Other insights into the minds of terrorists can be found in a 50- page national report on terrorism posted at www.fas.org/irp/threat/ commission.html. To the question of what terrorists hope to accomplish, I read: "Terrorist groups are driven by visions of a post- apocalyptic future or ethnic hatred. Such groups may lack a concrete political goal other than to punish their enemies by killing as many of them as possible, seemingly without concern about alienating sympathizers."
Information on groups such as the PLO can be found at www.columbia.edu/cu/lweb/indiv/mideast/culvm/viol.html, posted by the Middle East and Jewish Studies at Columbia University. Those who want to check out what Middle Eastern groups themselves say about U.S. policy can browse the links at www.fateh.net. In the days to come, such sites may help us understand just exactly who the enemy is - and is not.
Web of action
As shock faded and the urge to "do something" emerged, folks began mass e-mails to friends, families, colleagues - even former classmates - extending prayers and good wishes. A number of Web sites listing survivors' names sprung up with the hope of comforting family members; some names mistakenly posted, however, caused deep pain for some. For a list of these sites, accesswww.mediamap.com/Sept11.asp.
For many, the Internet was one big flame war as users e-mailed or posted opinions, unfettered by societal niceties. The Net was also used as a conduit of specialized information. Jerry Falwell's statement that "God gave us what we deserved" was the subject of a mass e-mailing the next day.
American Islamic groups also seized on the Internet as a way to prevent acts of violence against mosques or Muslims; www.islamway.com called on officials to protect human rights "during this tense and emotional time." The site also quoted a prominent Egyptian scholar as saying Tuesday's attacks were "haram," that is, strictly forbibben and illegal under Islamic law.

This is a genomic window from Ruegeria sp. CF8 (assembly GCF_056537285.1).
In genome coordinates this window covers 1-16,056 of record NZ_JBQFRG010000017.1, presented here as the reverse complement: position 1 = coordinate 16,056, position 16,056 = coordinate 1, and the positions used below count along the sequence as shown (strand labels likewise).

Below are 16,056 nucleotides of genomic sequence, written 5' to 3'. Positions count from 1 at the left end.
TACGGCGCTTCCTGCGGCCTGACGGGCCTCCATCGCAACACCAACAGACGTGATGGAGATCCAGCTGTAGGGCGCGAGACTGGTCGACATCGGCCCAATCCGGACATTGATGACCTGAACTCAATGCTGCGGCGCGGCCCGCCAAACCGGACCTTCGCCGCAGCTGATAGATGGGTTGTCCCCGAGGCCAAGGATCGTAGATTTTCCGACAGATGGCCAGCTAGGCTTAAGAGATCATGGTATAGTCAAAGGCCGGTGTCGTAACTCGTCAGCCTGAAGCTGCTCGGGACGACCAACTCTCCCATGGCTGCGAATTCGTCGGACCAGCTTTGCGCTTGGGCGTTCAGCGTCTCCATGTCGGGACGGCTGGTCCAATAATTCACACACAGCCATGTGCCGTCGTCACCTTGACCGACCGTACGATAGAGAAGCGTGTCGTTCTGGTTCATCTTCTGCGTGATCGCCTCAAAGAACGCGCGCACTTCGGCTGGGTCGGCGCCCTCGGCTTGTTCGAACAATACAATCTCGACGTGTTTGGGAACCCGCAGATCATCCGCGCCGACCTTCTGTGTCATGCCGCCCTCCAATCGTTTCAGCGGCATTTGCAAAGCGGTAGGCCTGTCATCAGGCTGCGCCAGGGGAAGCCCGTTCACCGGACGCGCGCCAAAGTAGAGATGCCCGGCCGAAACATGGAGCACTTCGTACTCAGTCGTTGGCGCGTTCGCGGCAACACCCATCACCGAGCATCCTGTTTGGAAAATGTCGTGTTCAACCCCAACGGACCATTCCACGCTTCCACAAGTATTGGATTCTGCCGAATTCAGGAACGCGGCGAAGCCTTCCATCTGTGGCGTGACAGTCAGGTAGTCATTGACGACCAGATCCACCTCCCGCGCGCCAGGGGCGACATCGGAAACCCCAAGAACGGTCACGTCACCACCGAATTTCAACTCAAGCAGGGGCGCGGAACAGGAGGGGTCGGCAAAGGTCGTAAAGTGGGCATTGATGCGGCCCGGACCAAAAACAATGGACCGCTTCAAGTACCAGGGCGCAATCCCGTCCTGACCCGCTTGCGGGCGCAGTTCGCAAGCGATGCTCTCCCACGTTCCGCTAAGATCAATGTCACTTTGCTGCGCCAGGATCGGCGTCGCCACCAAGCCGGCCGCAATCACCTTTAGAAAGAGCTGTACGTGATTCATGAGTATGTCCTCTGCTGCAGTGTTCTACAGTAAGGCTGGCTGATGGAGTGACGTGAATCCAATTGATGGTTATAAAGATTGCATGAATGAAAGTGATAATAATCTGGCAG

Well-established sites, such as www.military.com, quickly mobilized to create a comprehensive, full-service package.
Other groups, not known for restraint, showed some. Members of the 20-year-old hackers group, the Chaos Computer Club, urged fellow hackers not to attack the Web sites and networks of Islamic groups. Other felt no qualms in exploiting the situation with self-serving commercials (Active Logic Corp. is offering free e-flags for home or business pages) or outright fraud. "Yury Mikhnavets," for example, would like you to contribute to his group's efforts to decrypt Osama bin Laden's communications and pinpoint his location. Only $160,000 needed!
In its noncentralized configuration, the Internet was originally designed as a military tool to operate even under nuclear attack. It certainly withstood the traffic and trauma of last week's events - not as a communication tool for the armed forces but as a massive citizens' band that melded hope and heartache.
Military.com is 10 million members strong. As the largest military membership organization, Military.com empowers members to make the most of all of the benefits they've earned, advance their careers, enjoy military discounts, and stay connected with their buddies, unit, and service.